> wave radiation coming in AND going out, then it seems like the
> functionality of Window/Therm/Optics should be built into our energy
> modeling software.
> Thanks,
> Randy
> On 07/28/2014 12:03 PM, Jeremiah Crossett wrote:
>  Dear Randy,
> What software are you using?
>  To properly model window coatings you could first use a 2D FEA package
> such as Window, then for framing Therm, and for optical you could use
> Optics.
> Then you can use the 2D model results as inputs to 1D software such as
> Energy Plus.
>  http://windows.lbl.gov/software/default.htm
>  Also a nice, quick way to do analysis is to use COMFIN, (in same link) a
> graphical UI to E+ that is setup to model windows that have been calculated
> with Window/Therm/Optics.
>   * ​ ​ Jeremiah D. Crossett ** | Senior Analyst  **| **LEED Green
> Associate *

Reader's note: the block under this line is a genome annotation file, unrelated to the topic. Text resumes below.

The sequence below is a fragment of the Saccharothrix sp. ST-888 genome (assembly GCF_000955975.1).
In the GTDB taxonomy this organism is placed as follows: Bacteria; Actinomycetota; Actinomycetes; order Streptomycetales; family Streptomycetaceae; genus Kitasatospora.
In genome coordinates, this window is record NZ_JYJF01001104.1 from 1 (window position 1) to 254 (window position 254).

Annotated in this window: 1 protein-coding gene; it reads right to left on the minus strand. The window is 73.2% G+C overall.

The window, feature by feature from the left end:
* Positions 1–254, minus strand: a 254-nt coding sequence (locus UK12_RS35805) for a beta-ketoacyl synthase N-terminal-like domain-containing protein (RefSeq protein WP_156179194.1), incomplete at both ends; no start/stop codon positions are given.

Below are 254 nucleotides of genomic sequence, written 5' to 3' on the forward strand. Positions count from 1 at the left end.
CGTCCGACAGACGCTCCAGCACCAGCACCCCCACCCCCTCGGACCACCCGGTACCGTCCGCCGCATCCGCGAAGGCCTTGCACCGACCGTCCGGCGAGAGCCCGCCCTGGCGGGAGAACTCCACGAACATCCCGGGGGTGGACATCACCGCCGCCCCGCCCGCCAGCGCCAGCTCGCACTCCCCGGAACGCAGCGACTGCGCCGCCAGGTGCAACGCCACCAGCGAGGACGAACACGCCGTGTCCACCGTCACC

> * ​ ​ 120 E. Pritchard St.  | Asheboro, NC 27203  ​ ​  |
> Mobile 503-688-8951 www.phasechange.com <http://www.phasechange.com/>  *
> On Mon, Jul 28, 2014 at 11:55 AM, Randy Wilkinson <
> randallcwilkinson at gmail.com
> <javascript:_e(%7B%7D,'cvml','randallcwilkinson at gmail.com');>> wrote:
>> Bldg-Simers,
>> I wanted to see if Low-e glass saves energy in the far North (60 deg. N
>> latitude or more).  My thought was to use the same U-value for the glass,
>> but change the SHGC to account for the difference in solar heat gain due to
>> the Low-e coatings.  To my surprise, manufacturers data for Low-e glass
>> lists much lower U-values for the same double glazed units except with a